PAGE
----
With quail season still a month and a half away, die-hard bird hunters may be wondering what to do on weekends between now and Nov. 1. The following are some habitat management projects that can make a big difference for quail survival this winter and nesting and brood rearing success next year.
Many habitat managers have stands of native warm-season grasses (NWSGs). While these grasses are regularly prescribed for quail habitat, their management can affect use by quail. It is desirable to have a rather low density of grass clumps (say one to five clumps per 100 square feet) interspersed amongst a lot of forbs (wildflowers) and clumps of shrubby cover. But many NWSG planting prescriptions (particularly with older CRP contracts) called for very high grass-planting rates that have resulted in very dense stands of tall grasses, such as big bluestem and Indian grass. Native grass stands have traditionally been burned in the late spring, but biologists now know that spring burns (late spring burns especially) encourage heavy grass cover and reduce forb abundance. Fall burns, on the other hand, usually result in shorter, less robust NWSG growth the following year and more forbs. Of course, fall burning eliminates winter cover, so restrict burn-patch size to about one-third of the total grass acres, and burn on a rotation with a different patch burned each year. As a side benefit, fire breaks disked in the fall should grow some very good brood habitat next summer and have plenty of quail-friendly seeds next fall.
Another management activity that can have almost immediate results is edge feathering, sometimes called “chop and drop.” Quail hunters know that coveys are usually found in or near brushy cover in the fall and winter. But while Missouri has lost thousands of miles of hedgerows since the 1970s, those that remain may no longer provide the habitat benefits they once did. Tall, mature trees tend to have few branches down low where quail can use them for protection, and their dense canopy may shade out understory plants that quail prefer for food and cover. While it may seem sacrilegious to suggest cutting trees from the very hedgerow that’s produced many covey flushes over the years, oftentimes this is exactly what’s needed. By dropping mature trees, managers put brushy cover on the ground and allow more sunlight to reach the understory to promote desirable plants. Drop enough trees side by side or slightly overlapping to create a brush patch the size of a couple city buses or larger. Many managers have had great success by windrowing an entire fencerow, but three 1,500-square-foot brush piles per quarter mile is a good starting point. Remember to kill any fescue or brome before you drop the trees, though. Ambitious managers can even improve brushless fields and pastures by dragging cut trees and placing these piles 100 yards apart across the entire field.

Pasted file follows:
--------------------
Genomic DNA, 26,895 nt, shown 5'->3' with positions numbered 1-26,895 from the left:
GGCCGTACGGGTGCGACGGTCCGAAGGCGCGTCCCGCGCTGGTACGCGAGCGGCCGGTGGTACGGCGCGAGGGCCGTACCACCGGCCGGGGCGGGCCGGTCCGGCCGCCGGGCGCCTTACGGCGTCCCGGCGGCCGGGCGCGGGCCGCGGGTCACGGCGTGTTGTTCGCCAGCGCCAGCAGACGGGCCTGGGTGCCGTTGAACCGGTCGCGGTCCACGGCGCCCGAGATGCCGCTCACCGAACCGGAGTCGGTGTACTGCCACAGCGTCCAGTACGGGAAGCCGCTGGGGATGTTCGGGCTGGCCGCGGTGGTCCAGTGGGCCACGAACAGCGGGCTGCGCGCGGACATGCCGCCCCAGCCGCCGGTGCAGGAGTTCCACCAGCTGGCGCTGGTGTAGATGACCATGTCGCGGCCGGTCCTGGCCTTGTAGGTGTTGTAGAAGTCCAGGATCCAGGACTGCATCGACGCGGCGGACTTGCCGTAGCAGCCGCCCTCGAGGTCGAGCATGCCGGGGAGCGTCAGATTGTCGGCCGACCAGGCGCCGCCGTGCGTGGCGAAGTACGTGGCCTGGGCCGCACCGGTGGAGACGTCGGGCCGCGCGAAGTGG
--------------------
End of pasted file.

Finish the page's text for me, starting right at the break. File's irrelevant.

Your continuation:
Another fall project with big potential is disking for wildlife. With Missouri’s temperate climate, weedy areas with lots of forbs and bare ground can become sodbound in just a few years. Disking is a good way to promote the early successional habitat quail prefer, and fall disking has several advantages. First, fall conditions are usually dry enough to allow disking. Winter snows and spring rains can make spring disking difficult or impossible. Disk now when you can get the tractor where you want it. Another benefit to fall disking is the plant community response. Fall disking typically results in lots of broadleaf plants, such as ragweed and pigweed, the following year. Spring disking, on the other hand, often promotes more annual grasses, such as foxtail and crabgrass, that can get too dense for good habitat and lodge under snow and rain. Deer food plots disked and planted in the fall can be left idle next spring for good brood habitat as well.
As hunting season draws closer, exercise the dogs and shoot a few clay pigeons, but don’t forget to make some habitat improvements as well.